• [itex]a\wedge b = ab[/itex] whenever [itex]a\cdot b=0[/itex]. This is because whenever two vectors are perpendicular, our "area product" is just the familiar area of a rectangle.

    Now we already have your first definition implied. To see why, let's choose a convenient basis to make the calculations easier. (We can choose any basis we want, of course, without affecting the final result.) Our basis should have the following properties:
    • Orthonormal: [itex]e_1 \cdot e_1 = 1[/itex] and [itex]e_1 \cdot e_2 = 0[/itex], etc.
    • [itex]e_1[/itex] is aligned along [itex]a[/itex], so we can write [itex]a = |a| e_1[/itex]
    • [itex]e_2[/itex] is in the plane formed by [itex]a[/itex] and [itex]b[/itex], so we can write [itex]b = |b|(\cos\theta e_1 + \sin\theta e_2)[/itex]
    Now we simply form our area product, remembering that [itex]e_1 \wedge e_1 = 0[/itex]:
    [tex]a \wedge b = |a||b|\sin\theta (e_1 \wedge e_2)[/tex]

    Here, the [itex](e_1 \wedge e_2)[/itex] factor is shorthand for "the plane spanned by [itex]e_1[/itex] and [itex]e_2[/itex]". If we decide to replace that factor with a normal to that plane, then we have the cross product.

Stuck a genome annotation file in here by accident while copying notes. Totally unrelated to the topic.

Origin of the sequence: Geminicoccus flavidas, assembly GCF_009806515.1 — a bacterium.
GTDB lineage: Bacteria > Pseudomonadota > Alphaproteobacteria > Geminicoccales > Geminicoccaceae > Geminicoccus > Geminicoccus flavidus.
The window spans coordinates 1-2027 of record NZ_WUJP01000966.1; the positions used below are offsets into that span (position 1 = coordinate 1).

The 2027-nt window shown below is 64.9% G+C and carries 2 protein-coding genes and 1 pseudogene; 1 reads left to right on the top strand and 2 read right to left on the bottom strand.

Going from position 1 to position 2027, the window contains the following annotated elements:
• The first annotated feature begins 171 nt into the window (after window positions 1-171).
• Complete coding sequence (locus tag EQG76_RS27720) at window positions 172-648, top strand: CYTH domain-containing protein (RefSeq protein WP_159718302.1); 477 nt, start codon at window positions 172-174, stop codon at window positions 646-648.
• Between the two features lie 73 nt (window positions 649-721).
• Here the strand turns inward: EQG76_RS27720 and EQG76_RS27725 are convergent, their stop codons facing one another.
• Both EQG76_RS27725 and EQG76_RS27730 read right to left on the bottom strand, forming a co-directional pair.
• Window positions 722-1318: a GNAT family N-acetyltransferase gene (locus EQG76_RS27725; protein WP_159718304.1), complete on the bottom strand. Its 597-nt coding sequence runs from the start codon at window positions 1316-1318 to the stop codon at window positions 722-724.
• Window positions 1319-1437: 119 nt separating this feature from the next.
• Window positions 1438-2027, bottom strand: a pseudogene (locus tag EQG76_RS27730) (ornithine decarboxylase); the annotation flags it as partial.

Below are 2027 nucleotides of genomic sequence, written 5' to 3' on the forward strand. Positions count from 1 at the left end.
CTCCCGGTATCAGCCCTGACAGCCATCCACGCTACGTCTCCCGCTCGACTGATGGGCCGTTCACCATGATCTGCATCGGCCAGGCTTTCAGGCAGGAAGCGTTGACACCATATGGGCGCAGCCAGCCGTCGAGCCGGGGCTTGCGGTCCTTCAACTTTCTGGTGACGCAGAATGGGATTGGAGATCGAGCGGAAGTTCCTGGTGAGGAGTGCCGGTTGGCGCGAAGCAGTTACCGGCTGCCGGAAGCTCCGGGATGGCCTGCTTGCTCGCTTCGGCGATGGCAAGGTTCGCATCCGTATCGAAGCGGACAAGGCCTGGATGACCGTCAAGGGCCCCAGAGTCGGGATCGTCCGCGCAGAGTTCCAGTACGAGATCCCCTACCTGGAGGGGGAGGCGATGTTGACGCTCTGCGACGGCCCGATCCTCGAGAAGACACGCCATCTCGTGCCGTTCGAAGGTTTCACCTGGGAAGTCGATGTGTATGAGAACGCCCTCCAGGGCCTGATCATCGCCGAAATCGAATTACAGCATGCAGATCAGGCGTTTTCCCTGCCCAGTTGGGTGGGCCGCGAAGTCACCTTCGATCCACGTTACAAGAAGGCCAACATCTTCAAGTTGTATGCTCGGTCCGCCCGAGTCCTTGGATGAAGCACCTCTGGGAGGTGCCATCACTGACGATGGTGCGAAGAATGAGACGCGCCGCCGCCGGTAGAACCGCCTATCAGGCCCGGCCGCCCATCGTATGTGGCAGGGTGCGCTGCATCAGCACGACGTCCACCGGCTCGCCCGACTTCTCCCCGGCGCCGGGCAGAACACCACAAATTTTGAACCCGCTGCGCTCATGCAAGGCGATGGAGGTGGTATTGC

As for your second definition: now we'll let the basis vectors be completely arbitrary. Write
    a &= a_1e_1 + a_2e_2 + a_3e_3 \\
    b &= b_1e_1 + b_2e_2 + b_3e_3
    Simply do the brute force multiplication, then simplify by remembering that, for instance, [itex]e_1 \wedge e_2 = -e_2 \wedge e_1[/itex] and collecting like terms. You'll end up with three terms, one of which is
    [tex](a_1b_2 - a_2b_1)(e_1 \wedge e_2)[/tex]
    This is where your second definition (the one in terms of components) comes from. You can consider [itex](a_1b_2 - a_2b_1)[/itex] to be the "[itex](e_1 \wedge e_2)[/itex]-component" of the area product. And of course, if you turned your area product into a cross product by taking surface normals, it would be the "[itex]e_3[/itex]-component" of your cross product.